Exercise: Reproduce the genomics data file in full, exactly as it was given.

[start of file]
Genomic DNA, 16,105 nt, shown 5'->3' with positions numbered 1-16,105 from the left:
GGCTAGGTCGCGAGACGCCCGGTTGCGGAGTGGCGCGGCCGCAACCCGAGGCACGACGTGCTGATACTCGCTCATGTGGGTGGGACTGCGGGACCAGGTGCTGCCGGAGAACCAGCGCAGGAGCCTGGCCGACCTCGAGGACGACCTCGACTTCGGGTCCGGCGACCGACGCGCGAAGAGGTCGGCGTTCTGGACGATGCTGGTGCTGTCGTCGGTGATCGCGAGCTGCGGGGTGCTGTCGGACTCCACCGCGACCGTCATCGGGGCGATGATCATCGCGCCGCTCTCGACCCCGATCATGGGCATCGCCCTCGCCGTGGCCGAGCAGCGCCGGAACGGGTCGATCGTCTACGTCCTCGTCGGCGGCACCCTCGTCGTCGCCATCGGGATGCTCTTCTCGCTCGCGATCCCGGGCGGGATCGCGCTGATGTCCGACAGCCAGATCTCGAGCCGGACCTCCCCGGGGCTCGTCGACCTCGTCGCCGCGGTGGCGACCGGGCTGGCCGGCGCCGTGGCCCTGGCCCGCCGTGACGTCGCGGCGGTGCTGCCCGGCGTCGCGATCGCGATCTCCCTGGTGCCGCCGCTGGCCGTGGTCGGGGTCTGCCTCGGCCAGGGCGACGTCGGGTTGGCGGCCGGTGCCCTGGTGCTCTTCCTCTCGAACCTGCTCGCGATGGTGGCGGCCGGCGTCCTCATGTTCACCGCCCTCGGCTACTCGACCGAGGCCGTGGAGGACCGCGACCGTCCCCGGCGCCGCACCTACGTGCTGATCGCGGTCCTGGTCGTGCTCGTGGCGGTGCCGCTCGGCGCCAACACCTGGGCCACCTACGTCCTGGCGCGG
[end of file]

Genomic DNA, 16,105 nt, shown 5'->3' with positions numbered 1-16,105 from the left:
GGCTAGGTCGCGAGACGCCCGGTTGCGGAGTGGCGCGGCCGCAACCCGAGGCACGACGTGCTGATACTCGCTCATGTGGGTGGGACTGCGGGACCAGGTGCTGCCGGAGAACCAGCGCAGGAGCCTGGCCGACCTCGAGGACGACCTCGACTTCGGGTCCGGCGACCGACGCGCGAAGAGGTCGGCGTTCTGGACGATGCTGGTGCTGTCGTCGGTGATCGCGAGCTGCGGGGTGCTGTCGGACTCCACCGCGACCGTCATCGGGGCGATGATCATCGCGCCGCTCTCGACCCCGATCATGGGCATCGCCCTCGCCGTGGCCGAGCAGCGCCGGAACGGGTCGATCGTCTACGTCCTCGTCGGCGGCACCCTCGTCGTCGCCATCGGGATGCTCTTCTCGCTCGCGATCCCGGGCGGGATCGCGCTGATGTCCGACAGCCAGATCTCGAGCCGGACCTCCCCGGGGCTCGTCGACCTCGTCGCCGCGGTGGCGACCGGGCTGGCCGGCGCCGTGGCCCTGGCCCGCCGTGACGTCGCGGCGGTGCTGCCCGGCGTCGCGATCGCGATCTCCCTGGTGCCGCCGCTGGCCGTGGTCGGGGTCTGCCTCGGCCAGGGCGACGTCGGGTTGGCGGCCGGTGCCCTGGTGCTCTTCCTCTCGAACCTGCTCGCGATGGTGGCGGCCGGCGTCCTCATGTTCACCGCCCTCGGCTACTCGACCGAGGCCGTGGAGGACCGCGACCGTCCCCGGCGCCGCACCTACGTGCTGATCGCGGTCCTGGTCGTGCTCGTGGCGGTGCCGCTCGGCGCCAACACCTGGGCCACCTACGTCCTGGCGCGG